New in version 3.0.0.
At import time,
mpi4py initializes the MPI execution environment calling
MPI_Init_thread() and installs an exit hook to automatically call
MPI_Finalize() just before the Python process terminates. Additionally,
mpi4py overrides the default
ERRORS_ARE_FATAL error handler in favor
ERRORS_RETURN, which allows translating MPI errors in Python
exceptions. These departures from standard MPI behavior may be controversial,
but are quite convenient within the highly dynamic Python programming
environment. Third-party code using
mpi4py can just
from mpi4py import
MPI and perform MPI calls without the tedious initialization/finalization
handling. MPI errors, once translated automatically to Python exceptions, can
be dealt with the common
finally clauses; unhandled MPI exceptions will print a traceback
which helps in locating problems in source code.
Unfortunately, the interplay of automatic MPI finalization and unhandled exceptions may lead to deadlocks. In unattended runs, these deadlocks will drain the battery of your laptop, or burn precious allocation hours in your supercomputing facility.
Exceptions and deadlocks
Consider the following snippet of Python code. Assume this code is stored in a standard Python script file and run with mpiexec in two or more processes.
1from mpi4py import MPI 2assert MPI.COMM_WORLD.Get_size() > 1 3rank = MPI.COMM_WORLD.Get_rank() 4if rank == 0: 5 1/0 6 MPI.COMM_WORLD.send(None, dest=1, tag=42) 7elif rank == 1: 8 MPI.COMM_WORLD.recv(source=0, tag=42)
Process 0 raises
ZeroDivisionError exception before performing a send call to
process 1. As the exception is not handled, the Python interpreter running in
process 0 will proceed to exit with non-zero status. However, as
installed a finalizer hook to call
MPI_Finalize() before exit, process
0 will block waiting for other processes to also enter the
MPI_Finalize() call. Meanwhile, process 1 will block waiting for a
message to arrive from process 0, thus never reaching to
MPI_Finalize(). The whole MPI execution environment is irremediably in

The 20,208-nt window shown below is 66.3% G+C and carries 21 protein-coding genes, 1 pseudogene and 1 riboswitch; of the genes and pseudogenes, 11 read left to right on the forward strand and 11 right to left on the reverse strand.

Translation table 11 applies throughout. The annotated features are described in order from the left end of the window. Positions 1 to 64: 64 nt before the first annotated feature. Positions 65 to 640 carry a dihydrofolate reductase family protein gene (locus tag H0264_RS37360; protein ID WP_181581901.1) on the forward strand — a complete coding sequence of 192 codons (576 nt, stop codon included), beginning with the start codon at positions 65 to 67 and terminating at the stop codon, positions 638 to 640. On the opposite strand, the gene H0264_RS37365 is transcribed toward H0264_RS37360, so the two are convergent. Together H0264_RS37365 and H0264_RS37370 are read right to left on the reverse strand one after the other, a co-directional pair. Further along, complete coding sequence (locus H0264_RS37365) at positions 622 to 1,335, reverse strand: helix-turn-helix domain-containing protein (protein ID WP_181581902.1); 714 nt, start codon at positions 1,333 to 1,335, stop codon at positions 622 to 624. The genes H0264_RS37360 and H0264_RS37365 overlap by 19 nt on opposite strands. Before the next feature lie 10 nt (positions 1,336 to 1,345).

a deadlock state.
To alleviate this issue,
mpi4py offers a simple, alternative command
line execution mechanism based on using the -m
flag and implemented with the
runpy module. To use this features, Python
code should be run passing
-m mpi4py in the command line invoking the
Python interpreter. In case of unhandled exceptions, the finalizer hook will
MPI_Abort() on the
MPI_COMM_WORLD communicator, thus
effectively aborting the MPI execution environment.
When a process is forced to abort, resources (e.g. open files) are not
cleaned-up and any registered finalizers (either with the
module, the Python C/API function
Py_AtExit(), or even the C
standard library function
atexit()) will not be executed. Thus,
aborting execution is an extremely impolite way of ensuring process
termination. However, MPI provides no other mechanism to recover from a
The use of
-m mpi4py to execute Python code on the command line resembles
that of the Python interpreter.
mpiexec -n numprocs python -m mpi4py pyfile [arg] ...
mpiexec -n numprocs python -m mpi4py -m mod [arg] ...
mpiexec -n numprocs python -m mpi4py -c cmd [arg] ...
mpiexec -n numprocs python -m mpi4py - [arg] ...
Execute the Python code contained in pyfile, which must be a filesystem path referring to either a Python file, a directory containing a
__main__.pyfile, or a zipfile containing a
- -c <cmd>
Execute the Python code in the cmd string command.
Read commands from standard input (
- Command line
Documentation on Python command line interface.